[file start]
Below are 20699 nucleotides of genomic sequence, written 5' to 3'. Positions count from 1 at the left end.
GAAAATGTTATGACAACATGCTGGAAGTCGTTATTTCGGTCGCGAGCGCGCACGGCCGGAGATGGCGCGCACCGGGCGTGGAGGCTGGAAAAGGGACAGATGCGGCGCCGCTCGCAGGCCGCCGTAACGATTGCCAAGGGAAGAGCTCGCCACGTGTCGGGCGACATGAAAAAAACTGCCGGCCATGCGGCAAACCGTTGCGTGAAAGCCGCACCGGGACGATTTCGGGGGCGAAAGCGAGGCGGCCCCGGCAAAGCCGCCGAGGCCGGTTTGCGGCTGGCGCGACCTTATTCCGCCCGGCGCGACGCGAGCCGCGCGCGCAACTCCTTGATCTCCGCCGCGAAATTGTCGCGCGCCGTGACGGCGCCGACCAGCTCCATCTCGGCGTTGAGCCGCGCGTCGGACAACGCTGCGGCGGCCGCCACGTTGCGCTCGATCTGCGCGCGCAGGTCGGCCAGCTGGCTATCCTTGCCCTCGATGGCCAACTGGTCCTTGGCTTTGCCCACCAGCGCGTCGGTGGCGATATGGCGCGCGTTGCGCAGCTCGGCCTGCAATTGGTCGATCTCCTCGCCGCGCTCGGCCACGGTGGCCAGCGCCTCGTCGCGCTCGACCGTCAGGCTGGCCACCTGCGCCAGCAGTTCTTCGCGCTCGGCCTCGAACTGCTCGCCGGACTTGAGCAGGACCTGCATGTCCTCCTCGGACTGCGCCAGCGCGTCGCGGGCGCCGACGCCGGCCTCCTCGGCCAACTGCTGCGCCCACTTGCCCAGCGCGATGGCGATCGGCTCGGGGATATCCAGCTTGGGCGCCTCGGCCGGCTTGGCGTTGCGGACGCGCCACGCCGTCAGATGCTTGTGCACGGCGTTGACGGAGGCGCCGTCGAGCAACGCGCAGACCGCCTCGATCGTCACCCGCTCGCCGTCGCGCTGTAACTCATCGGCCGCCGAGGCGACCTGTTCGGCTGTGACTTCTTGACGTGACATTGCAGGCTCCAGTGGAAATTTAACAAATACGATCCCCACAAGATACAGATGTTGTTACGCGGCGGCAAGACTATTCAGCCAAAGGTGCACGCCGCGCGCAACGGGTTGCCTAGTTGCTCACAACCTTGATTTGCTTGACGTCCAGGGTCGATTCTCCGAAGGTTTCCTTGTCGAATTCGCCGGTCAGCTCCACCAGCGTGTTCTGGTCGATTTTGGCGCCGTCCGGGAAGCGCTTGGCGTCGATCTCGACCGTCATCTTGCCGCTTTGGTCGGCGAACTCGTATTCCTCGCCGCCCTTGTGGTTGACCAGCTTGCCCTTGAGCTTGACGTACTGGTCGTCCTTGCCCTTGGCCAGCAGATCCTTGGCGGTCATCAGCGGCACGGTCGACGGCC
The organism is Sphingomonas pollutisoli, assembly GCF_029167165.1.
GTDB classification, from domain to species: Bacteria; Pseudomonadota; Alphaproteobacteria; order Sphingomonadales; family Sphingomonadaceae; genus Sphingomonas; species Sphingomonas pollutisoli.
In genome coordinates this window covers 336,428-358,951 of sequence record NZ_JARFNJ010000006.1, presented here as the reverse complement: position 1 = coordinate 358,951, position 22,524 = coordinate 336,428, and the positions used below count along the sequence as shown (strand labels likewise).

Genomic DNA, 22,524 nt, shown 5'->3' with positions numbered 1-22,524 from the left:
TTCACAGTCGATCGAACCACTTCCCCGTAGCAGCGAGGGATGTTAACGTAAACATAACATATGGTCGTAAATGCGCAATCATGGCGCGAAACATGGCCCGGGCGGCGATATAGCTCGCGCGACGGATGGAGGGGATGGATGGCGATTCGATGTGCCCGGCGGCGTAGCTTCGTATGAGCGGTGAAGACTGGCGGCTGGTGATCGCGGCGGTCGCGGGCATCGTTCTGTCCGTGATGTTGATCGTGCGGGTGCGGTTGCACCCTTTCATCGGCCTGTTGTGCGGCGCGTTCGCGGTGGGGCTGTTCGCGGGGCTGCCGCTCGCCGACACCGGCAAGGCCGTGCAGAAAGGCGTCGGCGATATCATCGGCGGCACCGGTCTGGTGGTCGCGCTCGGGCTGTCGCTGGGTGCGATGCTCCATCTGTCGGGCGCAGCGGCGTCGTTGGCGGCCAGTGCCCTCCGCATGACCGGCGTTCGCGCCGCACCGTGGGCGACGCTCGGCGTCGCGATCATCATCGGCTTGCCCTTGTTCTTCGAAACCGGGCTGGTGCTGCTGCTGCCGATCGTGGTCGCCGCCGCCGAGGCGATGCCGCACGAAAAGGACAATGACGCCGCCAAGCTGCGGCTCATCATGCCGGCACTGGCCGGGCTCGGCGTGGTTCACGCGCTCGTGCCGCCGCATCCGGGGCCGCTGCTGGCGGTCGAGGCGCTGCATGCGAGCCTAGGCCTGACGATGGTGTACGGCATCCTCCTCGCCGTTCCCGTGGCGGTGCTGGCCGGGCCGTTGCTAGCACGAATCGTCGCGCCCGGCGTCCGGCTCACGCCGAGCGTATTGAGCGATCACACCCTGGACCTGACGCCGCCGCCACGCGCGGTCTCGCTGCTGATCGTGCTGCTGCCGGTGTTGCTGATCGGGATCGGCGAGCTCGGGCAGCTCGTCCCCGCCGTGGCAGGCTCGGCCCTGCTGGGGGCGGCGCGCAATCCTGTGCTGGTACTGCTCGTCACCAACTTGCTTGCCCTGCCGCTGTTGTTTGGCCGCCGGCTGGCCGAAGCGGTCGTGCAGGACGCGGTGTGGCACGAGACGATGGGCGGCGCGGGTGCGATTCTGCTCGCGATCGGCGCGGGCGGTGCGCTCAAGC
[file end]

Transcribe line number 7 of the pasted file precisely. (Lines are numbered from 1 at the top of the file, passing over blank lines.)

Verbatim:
TTCACAGTCGATCGAACCACTTCCCCGTAGCAGCGAGGGATGTTAACGTAAACATAACATATGGTCGTAAATGCGCAATCATGGCGCGAAACATGGCCCGGGCGGCGATATAGCTCGCGCGACGGATGGAGGGGATGGATGGCGATTCGATGTGCCCGGCGGCGTAGCTTCGTATGAGCGGTGAAGACTGGCGGCTGGTGATCGCGGCGGTCGCGGGCATCGTTCTGTCCGTGATGTTGATCGTGCGGGTGCGGTTGCACCCTTTCATCGGCCTGTTGTGCGGCGCGTTCGCGGTGGGGCTGTTCGCGGGGCTGCCGCTCGCCGACACCGGCAAGGCCGTGCAGAAAGGCGTCGGCGATATCATCGGCGGCACCGGTCTGGTGGTCGCGCTCGGGCTGTCGCTGGGTGCGATGCTCCATCTGTCGGGCGCAGCGGCGTCGTTGGCGGCCAGTGCCCTCCGCATGACCGGCGTTCGCGCCGCACCGTGGGCGACGCTCGGCGTCGCGATCATCATCGGCTTGCCCTTGTTCTTCGAAACCGGGCTGGTGCTGCTGCTGCCGATCGTGGTCGCCGCCGCCGAGGCGATGCCGCACGAAAAGGACAATGACGCCGCCAAGCTGCGGCTCATCATGCCGGCACTGGCCGGGCTCGGCGTGGTTCACGCGCTCGTGCCGCCGCATCCGGGGCCGCTGCTGGCGGTCGAGGCGCTGCATGCGAGCCTAGGCCTGACGATGGTGTACGGCATCCTCCTCGCCGTTCCCGTGGCGGTGCTGGCCGGGCCGTTGCTAGCACGAATCGTCGCGCCCGGCGTCCGGCTCACGCCGAGCGTATTGAGCGATCACACCCTGGACCTGACGCCGCCGCCACGCGCGGTCTCGCTGCTGATCGTGCTGCTGCCGGTGTTGCTGATCGGGATCGGCGAGCTCGGGCAGCTCGTCCCCGCCGTGGCAGGCTCGGCCCTGCTGGGGGCGGCGCGCAATCCTGTGCTGGTACTGCTCGTCACCAACTTGCTTGCCCTGCCGCTGTTGTTTGGCCGCCGGCTGGCCGAAGCGGTCGTGCAGGACGCGGTGTGGCACGAGACGATGGGCGGCGCGGGTGCGATTCTGCTCGCGATCGGCGCGGGCGGTGCGCTCAAGC